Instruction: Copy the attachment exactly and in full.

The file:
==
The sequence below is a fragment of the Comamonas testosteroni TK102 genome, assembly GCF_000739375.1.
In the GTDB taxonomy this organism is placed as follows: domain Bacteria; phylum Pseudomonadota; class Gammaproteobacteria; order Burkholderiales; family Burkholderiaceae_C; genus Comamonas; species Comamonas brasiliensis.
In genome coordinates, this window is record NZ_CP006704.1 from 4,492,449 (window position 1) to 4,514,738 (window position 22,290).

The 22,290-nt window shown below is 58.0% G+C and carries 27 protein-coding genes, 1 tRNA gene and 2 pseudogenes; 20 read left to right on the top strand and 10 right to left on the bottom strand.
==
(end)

The sequence below is a fragment of the Comamonas testosteroni TK102 genome, assembly GCF_000739375.1.
In the GTDB taxonomy this organism is placed as follows: domain Bacteria; phylum Pseudomonadota; class Gammaproteobacteria; order Burkholderiales; family Burkholderiaceae_C; genus Comamonas; species Comamonas brasiliensis.
In genome coordinates, this window is record NZ_CP006704.1 from 4,492,449 (window position 1) to 4,514,738 (window position 22,290).

The 22,290-nt window shown below is 58.0% G+C and carries 27 protein-coding genes, 1 tRNA gene and 2 pseudogenes; 20 read left to right on the top strand and 10 right to left on the bottom strand.